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Red 1221
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Age : Join date : 2008-12-11 Posts : 57 Location :

PostSubject: Your next Illinois   Fri Jan 09, 2009 11:38 pm

Illinois will be the next to do this.


California will close most state offices on the first and third Fridays each month starting in February, padlocking DMV outlets and other services while reducing state worker pay to help survive a massive budget problem, according to a state Department of Personnel Administration memo.

Only offices deemed critical, such as state hospitals and prisons, will remain open under Gov. Arnold Schwarzenegger's twice monthly furlough plan. Employees at those state operations will still be required to take two days off each month at different times. State parks generate revenue and will not close, but employees will have to take two days off each month, said Lynelle Jolley, spokeswoman for DPA.

The uniform measure is intended to make the furlough plan more manageable for the state and save money on utilities at state buildings. Unless the state grants waivers to DMV drivers will have two fewer days each month to take tests or register their vehicles.

"Certainly shutting down state services for two days a month will have an effect, but we are faced with few options to keep the state solvent," said Schwarzenegger spokesman Aaron McLear. "The governor does not want to make these cuts in state programs, he does not want to raise taxes, but we have a responsibility to lead this state through a financial crisis."

The first shutdown would take place Feb. 6, and state workers are expected to stay home that day unless told otherwise. Agency secretaries plan to send memos to employees this afternoon explaining how the changes will be implemented.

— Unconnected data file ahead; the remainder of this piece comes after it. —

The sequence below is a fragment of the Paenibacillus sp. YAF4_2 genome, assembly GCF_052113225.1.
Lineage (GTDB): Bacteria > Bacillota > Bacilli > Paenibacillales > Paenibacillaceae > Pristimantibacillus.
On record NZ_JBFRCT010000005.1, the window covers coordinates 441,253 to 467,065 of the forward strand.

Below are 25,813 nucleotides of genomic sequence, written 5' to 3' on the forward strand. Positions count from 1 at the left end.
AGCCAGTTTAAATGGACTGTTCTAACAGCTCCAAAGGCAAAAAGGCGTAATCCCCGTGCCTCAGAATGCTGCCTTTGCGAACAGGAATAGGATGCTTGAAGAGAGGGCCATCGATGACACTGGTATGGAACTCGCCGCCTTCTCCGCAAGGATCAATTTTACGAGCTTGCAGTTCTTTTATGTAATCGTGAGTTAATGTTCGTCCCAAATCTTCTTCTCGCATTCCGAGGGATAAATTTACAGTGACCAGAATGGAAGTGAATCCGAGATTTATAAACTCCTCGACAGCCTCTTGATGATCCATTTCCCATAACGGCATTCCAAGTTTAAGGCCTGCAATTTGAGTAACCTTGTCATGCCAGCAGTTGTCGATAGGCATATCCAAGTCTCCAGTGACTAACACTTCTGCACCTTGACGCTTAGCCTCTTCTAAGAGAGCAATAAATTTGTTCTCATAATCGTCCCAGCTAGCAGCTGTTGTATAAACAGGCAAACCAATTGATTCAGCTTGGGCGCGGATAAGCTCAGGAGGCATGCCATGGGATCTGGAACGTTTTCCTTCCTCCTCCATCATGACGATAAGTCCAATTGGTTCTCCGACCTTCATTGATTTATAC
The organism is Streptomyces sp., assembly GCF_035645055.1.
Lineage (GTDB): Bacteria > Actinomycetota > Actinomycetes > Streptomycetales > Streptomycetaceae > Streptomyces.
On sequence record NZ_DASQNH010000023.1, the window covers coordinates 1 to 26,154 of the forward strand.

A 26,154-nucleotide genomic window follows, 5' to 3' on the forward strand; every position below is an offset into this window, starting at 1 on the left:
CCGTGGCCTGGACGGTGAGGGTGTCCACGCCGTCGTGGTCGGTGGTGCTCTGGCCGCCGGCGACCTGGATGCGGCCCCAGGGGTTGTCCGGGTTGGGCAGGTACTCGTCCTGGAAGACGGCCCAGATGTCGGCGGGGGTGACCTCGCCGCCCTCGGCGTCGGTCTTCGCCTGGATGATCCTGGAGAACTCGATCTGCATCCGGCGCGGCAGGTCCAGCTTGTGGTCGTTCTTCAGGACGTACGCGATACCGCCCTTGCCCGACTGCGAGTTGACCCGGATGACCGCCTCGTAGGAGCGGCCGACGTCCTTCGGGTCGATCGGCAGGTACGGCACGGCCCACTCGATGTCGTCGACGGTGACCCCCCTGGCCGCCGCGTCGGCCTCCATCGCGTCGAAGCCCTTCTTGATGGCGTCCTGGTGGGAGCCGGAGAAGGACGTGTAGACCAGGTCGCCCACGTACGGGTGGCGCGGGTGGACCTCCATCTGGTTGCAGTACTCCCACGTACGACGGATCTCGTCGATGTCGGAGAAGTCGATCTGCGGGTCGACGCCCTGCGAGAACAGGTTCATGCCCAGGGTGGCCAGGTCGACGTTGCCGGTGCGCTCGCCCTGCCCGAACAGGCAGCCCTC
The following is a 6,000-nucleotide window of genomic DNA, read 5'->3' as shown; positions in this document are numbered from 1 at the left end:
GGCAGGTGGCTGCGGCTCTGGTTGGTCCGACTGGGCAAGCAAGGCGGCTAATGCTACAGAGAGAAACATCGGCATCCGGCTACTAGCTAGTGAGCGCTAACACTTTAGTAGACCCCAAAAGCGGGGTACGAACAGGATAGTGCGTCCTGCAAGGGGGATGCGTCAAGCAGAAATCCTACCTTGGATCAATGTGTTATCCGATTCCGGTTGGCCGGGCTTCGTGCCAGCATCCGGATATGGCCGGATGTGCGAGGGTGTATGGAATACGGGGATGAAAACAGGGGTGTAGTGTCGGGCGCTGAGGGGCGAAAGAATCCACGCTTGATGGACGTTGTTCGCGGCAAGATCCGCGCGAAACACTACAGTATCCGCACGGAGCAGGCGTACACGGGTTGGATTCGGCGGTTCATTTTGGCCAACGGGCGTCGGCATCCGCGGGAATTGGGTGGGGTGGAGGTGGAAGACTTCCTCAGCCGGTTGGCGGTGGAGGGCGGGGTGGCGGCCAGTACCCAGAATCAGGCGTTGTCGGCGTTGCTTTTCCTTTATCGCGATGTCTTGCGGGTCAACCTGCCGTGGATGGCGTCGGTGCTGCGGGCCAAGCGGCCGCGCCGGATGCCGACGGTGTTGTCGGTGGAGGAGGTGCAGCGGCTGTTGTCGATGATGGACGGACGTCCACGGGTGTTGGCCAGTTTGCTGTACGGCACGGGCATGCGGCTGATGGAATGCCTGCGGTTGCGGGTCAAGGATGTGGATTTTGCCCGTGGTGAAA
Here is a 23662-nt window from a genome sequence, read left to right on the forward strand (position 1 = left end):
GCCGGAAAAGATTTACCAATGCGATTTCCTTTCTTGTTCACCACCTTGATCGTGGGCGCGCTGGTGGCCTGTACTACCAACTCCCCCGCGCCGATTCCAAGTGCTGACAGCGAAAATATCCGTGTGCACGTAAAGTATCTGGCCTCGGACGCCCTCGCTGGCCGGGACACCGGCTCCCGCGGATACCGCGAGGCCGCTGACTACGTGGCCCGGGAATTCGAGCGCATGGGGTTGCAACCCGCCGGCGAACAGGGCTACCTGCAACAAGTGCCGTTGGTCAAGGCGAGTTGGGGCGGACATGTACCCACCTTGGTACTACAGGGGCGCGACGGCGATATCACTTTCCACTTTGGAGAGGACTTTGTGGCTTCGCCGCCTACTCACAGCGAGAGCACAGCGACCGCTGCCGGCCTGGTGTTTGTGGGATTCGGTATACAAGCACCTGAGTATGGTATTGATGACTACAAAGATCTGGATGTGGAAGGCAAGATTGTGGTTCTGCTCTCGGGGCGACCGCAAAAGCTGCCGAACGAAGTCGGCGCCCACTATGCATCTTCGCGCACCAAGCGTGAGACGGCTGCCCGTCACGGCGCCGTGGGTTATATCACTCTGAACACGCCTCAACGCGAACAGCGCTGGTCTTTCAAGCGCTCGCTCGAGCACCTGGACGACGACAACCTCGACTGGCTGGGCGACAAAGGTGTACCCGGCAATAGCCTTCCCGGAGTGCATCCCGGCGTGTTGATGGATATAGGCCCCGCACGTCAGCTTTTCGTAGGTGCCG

"One reason to do first and third Fridays was so we could obtain cost savings by also shutting down facilities," McLear said. "We asked agency secretaries for input beforehand, and the consensus was to do it on Fridays. Typically state government is not as active on Fridays. And we felt that since we are giving workers a day off without pay, to soften that blow we felt it was fair to give them a three-day weekend."

Schwarzenegger on Friday sent lawmakers his formal proposal for tackling a $40 billion budget deficit through June 2010. The plan includes a temporary 1.5-cent sales tax hike, spending cuts and borrowing, among other solutions.

The governor last month told 238,000 state workers that he had signed an executive order mandating that they take two unpaid days off each month starting in February because the budget crisis "requires sacrifices from everyone." He also said that the least senior one-fifth of the state workforce would be at risk of layoff or transfer.

The governor's order does not affect parts of state government over which he has no authority, including the Legislature, the judicial branch, and the University of California and California State University systems.

The monthly two-day furlough represents nearly a 10 percent cut in wages. Managers and other non-union employees will receive a 10-percent salary reduction. The furloughs will have no impact on benefits, according to a Department of Personnel Administration memo.

The state will save an estimated $1.3 billion over 17 months under the furlough plan. The move could have a significant impact on the Sacramento region, where the state employs 73,536 workers in Sacramento County alone, including 63,818 full time.

Democratic lawmakers oppose the furlough proposal and believe the governor should negotiate such decisions with labor unions, but it is unlikely that they will be able to stop the furloughs through the legislative process. They are trying to block Schwarzenegger from installing further cuts to state worker pay, such as canceling two holidays and eliminating overtime pay on the remaining holidays.

Labor unions have taken up the fight in court. A Sacramento Superior Court judge on Friday scheduled a hearing on their challenge for Jan. 29, eight days before the first furlough is scheduled to begin.

Call The Bee's Kevin Yamamura, (916) 326-5548.
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